A straightforward clarification of accounting, fiscal and taxation issues

The interaction between an ESCO and its client has accounting, fiscal and taxation implications on both sides of the contract. Oftentimes, the specific wording of the contract determines particularly how the contract is going to be perceived not only by the contract parties, but by third party authorities determining how accounting and fiscal treatments will be applied and how and when taxes will be applied. This can often be linked to the way assets transfers are treated. A central issue in that regard is whether the assets are on- or off-balance sheet for the client – and vice-versa for the ESCO, and what are the implication associated with each.

As this particular issue at times is a driving force behind EPC, a straightforward clarification must be established with the national tax authorities. It must follow specific national guidance preventing a case-by-case determination with uncertain outcomes.

The Global ESCO Network recommends that accounting, fiscal and tax experts with particular knowledge of EPC and ESCOs and in a targeted country are consulted for the clarification and that their advice be incorporated into the recommended standard-based contract models in each jurisdiction for the benefits of all stakeholders.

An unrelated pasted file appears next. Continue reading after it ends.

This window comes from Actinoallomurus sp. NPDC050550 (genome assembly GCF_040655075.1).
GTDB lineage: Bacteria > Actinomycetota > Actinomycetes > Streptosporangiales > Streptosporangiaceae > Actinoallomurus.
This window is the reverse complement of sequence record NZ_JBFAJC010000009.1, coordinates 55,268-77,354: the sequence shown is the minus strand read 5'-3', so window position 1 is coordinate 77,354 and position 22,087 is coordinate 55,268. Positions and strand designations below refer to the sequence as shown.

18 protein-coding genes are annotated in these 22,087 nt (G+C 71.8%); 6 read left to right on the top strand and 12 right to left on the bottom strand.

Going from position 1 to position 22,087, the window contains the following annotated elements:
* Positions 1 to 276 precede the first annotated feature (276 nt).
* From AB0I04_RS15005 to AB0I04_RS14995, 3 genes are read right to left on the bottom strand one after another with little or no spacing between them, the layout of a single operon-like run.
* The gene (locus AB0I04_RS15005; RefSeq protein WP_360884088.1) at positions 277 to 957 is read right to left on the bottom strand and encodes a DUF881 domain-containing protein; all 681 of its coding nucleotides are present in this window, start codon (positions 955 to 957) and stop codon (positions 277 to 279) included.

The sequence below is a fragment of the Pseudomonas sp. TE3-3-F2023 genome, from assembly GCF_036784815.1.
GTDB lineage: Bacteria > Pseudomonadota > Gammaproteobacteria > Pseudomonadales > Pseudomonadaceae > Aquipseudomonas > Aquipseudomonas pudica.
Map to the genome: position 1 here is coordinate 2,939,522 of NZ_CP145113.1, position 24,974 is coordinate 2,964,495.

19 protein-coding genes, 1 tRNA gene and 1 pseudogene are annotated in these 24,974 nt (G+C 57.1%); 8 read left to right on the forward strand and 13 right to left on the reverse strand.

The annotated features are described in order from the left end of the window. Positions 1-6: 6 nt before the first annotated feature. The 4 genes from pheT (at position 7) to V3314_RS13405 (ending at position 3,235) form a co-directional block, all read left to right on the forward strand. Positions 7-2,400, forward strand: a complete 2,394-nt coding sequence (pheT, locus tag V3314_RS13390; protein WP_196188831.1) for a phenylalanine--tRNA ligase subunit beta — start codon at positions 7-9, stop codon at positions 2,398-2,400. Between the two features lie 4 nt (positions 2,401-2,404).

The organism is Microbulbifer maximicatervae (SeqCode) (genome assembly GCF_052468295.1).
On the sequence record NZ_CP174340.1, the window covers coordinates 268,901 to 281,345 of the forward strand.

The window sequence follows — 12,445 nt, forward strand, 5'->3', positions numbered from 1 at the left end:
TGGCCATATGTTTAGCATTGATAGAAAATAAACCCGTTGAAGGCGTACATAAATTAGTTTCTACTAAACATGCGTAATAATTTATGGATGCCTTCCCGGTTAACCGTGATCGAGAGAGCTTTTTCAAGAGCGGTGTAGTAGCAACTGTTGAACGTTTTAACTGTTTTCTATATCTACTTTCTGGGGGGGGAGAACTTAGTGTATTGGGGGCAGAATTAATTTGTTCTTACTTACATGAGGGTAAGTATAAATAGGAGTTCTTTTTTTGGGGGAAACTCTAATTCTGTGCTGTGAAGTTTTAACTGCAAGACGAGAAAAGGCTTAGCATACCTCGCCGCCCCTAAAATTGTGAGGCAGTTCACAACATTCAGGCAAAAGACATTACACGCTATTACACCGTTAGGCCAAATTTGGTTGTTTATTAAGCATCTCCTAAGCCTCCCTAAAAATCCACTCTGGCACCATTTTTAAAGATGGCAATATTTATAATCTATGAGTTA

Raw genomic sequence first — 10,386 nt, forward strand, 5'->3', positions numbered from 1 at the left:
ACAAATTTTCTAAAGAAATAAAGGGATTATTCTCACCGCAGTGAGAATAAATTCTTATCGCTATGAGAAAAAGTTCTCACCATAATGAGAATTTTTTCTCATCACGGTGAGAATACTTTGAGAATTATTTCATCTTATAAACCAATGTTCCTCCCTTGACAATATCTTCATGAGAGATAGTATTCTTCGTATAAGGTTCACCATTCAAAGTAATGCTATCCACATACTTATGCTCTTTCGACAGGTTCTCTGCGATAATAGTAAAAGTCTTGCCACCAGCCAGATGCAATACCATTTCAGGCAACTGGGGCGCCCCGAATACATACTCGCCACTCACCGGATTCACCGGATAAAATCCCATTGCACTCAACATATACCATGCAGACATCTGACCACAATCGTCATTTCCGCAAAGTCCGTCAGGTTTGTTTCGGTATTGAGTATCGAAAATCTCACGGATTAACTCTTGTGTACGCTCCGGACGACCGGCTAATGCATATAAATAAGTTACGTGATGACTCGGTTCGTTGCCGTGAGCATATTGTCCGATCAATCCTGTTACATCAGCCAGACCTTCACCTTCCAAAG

In this regard, the standard-based contract to be used in a specific legislation is of essence (see the Standard Based Contract recommendation), designed to specifically clarify such accounting, fiscal and tax issues. The model contract must specifically indicate which clauses are critical for optimizing its treatment.

In most jurisdictions, such clarification and national guidance must also take into consideration the IFRS16 guidance (International Financial Reporting Standard promulgated by the International Accounting Standards Board (IASB)). IFRS16 ‘establishes principles for the recognition, measurement, presentation and disclosure of leases, with the objective of ensuring that lessees and lessors provide relevant information that faithfully represents those transactions.’ As it stands, it is now near impossible to structure an EPC transaction as off-balance sheet for the client, which is not a positive development for the industry. For this reason alone, the engagement of accounting, fiscal and tax experts with particular knowledge of EPC and ESCOs to (re-)establish this benefit of energy performance contracting is paramount. (Global ESCO Network, 2023)

It is essential that the clarification on accounting, fiscal and tax treatment issues is both dynamic, accommodating new market and contract trends, as well as non-retroactive, i.e. that it does not reclassify already existing contracts (Global ESCO Network, 2023).